There is a House Here is your standard wandering interview documentary, traversing through the town of Igluik, Nunavut to pose questions to the Inuit denizens about their lives, their homes, and their culture. Though there are moments of levity and optimism, the film is mostly a harrowing and depressing look at cultural extinction and childhood trauma.

The film opens with director Alan Zweig meeting his main subject and guide through Igluik, Inuk rock singer Lucie Idlout. The two had been corresponding for years, and Zweig finally decided that he had to travel to the town and witness for himself the kinds of tragedies that Lucie had described to him. To serve that goal, it is obvious that Zweig approached the filming of There is a House Here with a cavalier attitude – one might even go so far as to say, “unprepared”. His early interviews with the locals are resounding duds. Just walking up to houses and knocking on doors asking for interviews is not the best way to gain your subjects’ trust.

This is an intentional choice by Zweig, but it is not clear that it is a wise one. The result of such a lack of organization is that the journey feels haphazard and slapdash, as the crew wander from one interview to the next, oftentimes only meeting a new person through a referral from the person they’re currently interviewing. For Zweig, this is a way to convey the wide-eyed innocence (and some might say, “ignorance”) of a white man, as his understanding of the Inuk culture is built up piece by piece.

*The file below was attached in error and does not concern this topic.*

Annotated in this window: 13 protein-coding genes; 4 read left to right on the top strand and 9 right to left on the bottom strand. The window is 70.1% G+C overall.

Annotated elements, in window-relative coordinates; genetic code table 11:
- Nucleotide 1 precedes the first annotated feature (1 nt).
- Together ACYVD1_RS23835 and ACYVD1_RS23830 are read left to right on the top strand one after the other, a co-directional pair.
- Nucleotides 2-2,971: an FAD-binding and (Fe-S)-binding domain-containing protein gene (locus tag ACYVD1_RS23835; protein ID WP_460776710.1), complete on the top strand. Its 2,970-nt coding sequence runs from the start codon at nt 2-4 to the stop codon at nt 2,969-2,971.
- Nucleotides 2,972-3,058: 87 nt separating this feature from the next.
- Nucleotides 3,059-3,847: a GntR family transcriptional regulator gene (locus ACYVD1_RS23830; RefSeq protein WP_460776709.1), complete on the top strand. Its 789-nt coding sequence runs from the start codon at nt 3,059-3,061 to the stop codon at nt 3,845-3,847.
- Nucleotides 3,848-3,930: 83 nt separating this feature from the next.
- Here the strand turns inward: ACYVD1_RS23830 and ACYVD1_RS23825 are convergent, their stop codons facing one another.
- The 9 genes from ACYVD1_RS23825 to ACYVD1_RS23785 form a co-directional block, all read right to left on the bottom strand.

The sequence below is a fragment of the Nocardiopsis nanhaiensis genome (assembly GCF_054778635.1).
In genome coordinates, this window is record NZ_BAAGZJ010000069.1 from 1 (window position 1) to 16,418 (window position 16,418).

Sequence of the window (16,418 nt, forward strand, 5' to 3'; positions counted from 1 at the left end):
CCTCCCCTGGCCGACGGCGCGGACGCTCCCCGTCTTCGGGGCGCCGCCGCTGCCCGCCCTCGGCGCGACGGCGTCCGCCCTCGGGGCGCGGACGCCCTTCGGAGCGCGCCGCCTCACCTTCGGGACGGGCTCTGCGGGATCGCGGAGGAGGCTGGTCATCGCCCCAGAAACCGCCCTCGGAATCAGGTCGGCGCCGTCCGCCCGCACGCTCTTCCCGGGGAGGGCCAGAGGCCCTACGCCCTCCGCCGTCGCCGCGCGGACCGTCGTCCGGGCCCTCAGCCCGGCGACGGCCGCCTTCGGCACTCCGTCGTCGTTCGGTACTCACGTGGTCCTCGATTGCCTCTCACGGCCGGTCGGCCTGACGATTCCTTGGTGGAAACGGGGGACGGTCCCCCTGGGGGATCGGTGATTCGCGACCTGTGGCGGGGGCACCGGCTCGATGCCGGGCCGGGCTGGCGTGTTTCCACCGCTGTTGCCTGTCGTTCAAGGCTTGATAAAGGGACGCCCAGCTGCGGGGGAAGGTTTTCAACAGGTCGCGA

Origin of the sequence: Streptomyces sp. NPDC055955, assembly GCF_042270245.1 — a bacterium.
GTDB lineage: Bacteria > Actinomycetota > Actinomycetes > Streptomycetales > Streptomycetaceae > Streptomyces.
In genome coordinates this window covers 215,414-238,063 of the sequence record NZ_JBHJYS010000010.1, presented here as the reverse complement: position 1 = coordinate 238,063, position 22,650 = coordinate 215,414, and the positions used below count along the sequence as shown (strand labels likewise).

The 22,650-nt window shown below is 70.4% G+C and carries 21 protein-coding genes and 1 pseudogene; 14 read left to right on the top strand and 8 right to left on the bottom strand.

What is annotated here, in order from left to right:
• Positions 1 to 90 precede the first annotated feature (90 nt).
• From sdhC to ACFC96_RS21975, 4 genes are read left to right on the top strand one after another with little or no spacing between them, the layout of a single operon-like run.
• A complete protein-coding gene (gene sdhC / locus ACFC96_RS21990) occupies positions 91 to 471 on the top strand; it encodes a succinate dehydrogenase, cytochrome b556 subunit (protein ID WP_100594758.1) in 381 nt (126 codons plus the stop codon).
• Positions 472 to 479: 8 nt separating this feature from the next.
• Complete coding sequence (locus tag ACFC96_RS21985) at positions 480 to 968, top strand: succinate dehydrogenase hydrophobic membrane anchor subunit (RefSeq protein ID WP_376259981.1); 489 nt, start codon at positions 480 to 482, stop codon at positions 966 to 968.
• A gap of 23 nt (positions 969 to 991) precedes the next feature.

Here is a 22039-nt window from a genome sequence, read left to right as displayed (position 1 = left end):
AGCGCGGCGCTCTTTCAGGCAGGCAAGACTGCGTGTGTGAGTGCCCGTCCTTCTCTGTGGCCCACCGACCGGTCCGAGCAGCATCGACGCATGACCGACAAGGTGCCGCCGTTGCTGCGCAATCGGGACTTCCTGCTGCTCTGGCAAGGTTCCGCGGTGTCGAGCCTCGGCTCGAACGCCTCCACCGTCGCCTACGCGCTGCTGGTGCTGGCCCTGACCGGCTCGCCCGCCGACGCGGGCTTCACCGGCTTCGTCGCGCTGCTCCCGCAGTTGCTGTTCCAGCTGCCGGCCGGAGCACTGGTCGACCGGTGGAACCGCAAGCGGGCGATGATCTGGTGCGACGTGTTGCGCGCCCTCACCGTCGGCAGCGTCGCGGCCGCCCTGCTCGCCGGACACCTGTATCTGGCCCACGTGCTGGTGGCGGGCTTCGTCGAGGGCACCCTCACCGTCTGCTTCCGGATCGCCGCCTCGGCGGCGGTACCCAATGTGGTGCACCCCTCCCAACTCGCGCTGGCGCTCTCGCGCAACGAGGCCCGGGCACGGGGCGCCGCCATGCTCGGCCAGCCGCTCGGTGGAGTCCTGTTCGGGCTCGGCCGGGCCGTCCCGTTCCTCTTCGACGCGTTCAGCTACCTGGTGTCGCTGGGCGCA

But, I bristle at an early moment when Zweig is asked, point-blank, what his film is about. He can’t answer, and instead offers a bromide about not being sure what story he is telling yet. This kind of explorative storytelling certainly can work in the world of the documentary, but better serves on-going stories or undercover exposes. To take this planless approach to such a well-established subject feels a tad naive.

That being said, it sometimes pays off. Zweig stumbles upon a particularly excitable man showing off his hunting technique in a living room, and the most affecting moment of the film, is allowed to capture a seal hunt. These sequences help portray the joy of the Inuk culture, but because of Zweig’s slap-dash approach, they feel more accidental that revelatory.